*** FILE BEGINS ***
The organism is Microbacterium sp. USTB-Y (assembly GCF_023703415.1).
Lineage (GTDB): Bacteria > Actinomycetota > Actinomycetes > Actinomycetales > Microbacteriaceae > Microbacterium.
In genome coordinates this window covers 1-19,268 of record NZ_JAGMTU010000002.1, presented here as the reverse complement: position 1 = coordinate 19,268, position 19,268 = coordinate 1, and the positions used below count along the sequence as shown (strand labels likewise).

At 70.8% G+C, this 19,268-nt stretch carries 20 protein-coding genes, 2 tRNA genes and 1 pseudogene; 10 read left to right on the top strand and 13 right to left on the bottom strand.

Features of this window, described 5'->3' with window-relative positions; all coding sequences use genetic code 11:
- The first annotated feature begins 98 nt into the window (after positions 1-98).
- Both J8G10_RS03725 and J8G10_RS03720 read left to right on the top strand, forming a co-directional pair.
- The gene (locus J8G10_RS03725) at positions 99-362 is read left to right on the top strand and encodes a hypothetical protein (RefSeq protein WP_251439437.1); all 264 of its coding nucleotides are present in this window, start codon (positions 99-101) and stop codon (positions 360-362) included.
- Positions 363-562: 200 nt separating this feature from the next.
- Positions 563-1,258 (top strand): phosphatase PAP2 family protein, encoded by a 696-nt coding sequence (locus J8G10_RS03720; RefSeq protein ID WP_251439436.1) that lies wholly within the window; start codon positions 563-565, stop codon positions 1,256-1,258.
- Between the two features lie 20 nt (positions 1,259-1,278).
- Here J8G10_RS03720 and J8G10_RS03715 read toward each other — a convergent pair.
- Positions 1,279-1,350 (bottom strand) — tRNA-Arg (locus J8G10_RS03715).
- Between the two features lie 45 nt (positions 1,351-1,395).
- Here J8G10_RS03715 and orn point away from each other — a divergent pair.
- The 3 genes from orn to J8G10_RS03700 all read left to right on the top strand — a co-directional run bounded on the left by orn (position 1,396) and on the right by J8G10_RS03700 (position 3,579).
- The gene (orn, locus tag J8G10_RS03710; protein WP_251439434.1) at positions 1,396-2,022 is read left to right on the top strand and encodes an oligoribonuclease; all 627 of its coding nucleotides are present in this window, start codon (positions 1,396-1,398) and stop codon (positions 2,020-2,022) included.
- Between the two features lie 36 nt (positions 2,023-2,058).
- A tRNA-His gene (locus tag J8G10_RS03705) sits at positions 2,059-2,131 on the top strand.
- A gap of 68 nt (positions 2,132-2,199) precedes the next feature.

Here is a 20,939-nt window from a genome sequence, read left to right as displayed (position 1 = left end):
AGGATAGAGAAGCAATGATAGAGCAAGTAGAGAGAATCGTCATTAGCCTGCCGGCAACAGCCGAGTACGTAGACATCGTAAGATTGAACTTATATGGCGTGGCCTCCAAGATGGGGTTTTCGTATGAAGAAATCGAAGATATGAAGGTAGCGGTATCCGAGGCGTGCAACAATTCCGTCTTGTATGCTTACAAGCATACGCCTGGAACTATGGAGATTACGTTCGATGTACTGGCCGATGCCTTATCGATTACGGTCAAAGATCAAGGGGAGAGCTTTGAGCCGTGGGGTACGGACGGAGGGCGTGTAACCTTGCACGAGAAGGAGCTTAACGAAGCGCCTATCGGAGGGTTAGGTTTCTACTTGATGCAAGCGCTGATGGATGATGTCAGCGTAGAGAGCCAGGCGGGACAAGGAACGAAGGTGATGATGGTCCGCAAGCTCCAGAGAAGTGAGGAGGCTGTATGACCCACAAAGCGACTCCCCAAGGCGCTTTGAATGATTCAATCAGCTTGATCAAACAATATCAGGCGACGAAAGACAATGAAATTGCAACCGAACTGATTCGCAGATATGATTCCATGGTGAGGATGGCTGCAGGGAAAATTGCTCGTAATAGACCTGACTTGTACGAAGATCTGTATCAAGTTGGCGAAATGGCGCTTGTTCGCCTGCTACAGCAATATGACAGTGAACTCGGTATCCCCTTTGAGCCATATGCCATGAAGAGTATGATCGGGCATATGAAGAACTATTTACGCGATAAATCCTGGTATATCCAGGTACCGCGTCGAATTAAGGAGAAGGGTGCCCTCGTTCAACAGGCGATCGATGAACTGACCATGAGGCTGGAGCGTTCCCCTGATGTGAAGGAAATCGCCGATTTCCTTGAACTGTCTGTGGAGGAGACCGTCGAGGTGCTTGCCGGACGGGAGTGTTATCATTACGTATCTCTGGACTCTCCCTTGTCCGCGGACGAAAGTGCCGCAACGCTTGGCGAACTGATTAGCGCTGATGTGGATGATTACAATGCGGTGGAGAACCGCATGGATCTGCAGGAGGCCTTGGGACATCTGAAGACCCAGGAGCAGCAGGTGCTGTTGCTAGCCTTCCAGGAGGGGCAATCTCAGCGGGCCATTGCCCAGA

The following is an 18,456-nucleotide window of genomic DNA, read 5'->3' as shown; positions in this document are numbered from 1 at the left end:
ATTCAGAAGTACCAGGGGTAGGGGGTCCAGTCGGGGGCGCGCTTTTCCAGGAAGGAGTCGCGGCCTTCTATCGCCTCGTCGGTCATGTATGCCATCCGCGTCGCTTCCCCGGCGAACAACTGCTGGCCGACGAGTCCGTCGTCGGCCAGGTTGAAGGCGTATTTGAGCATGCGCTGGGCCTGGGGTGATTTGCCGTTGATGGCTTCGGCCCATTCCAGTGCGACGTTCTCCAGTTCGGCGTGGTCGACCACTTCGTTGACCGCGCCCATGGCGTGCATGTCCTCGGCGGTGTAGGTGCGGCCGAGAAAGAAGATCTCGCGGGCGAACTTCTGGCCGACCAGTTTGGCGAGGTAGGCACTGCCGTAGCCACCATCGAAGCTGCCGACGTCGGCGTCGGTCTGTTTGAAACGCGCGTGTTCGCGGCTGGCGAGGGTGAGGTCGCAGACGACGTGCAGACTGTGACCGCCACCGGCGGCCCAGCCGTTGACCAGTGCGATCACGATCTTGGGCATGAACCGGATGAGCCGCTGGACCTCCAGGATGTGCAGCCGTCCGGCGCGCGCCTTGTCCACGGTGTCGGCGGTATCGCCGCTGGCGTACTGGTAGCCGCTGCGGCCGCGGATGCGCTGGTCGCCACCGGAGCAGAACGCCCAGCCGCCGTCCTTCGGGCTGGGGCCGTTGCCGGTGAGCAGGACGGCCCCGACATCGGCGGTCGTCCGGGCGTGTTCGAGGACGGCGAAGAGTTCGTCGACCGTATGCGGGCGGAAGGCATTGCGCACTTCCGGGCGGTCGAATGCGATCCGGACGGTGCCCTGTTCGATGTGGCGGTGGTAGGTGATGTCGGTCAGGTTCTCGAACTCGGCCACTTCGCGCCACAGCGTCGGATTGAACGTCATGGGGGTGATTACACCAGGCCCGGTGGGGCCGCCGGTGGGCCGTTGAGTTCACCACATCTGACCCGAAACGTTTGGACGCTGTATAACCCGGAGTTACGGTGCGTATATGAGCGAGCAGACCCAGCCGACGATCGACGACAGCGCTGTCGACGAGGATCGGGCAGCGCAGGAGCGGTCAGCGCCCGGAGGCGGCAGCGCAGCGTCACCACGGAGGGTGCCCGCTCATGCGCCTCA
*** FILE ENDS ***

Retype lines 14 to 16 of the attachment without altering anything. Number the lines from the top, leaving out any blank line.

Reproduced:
- Between the two features lie 45 nt (positions 1,351-1,395).
- Here J8G10_RS03715 and orn point away from each other — a divergent pair.
- The 3 genes from orn to J8G10_RS03700 all read left to right on the top strand — a co-directional run bounded on the left by orn (position 1,396) and on the right by J8G10_RS03700 (position 3,579).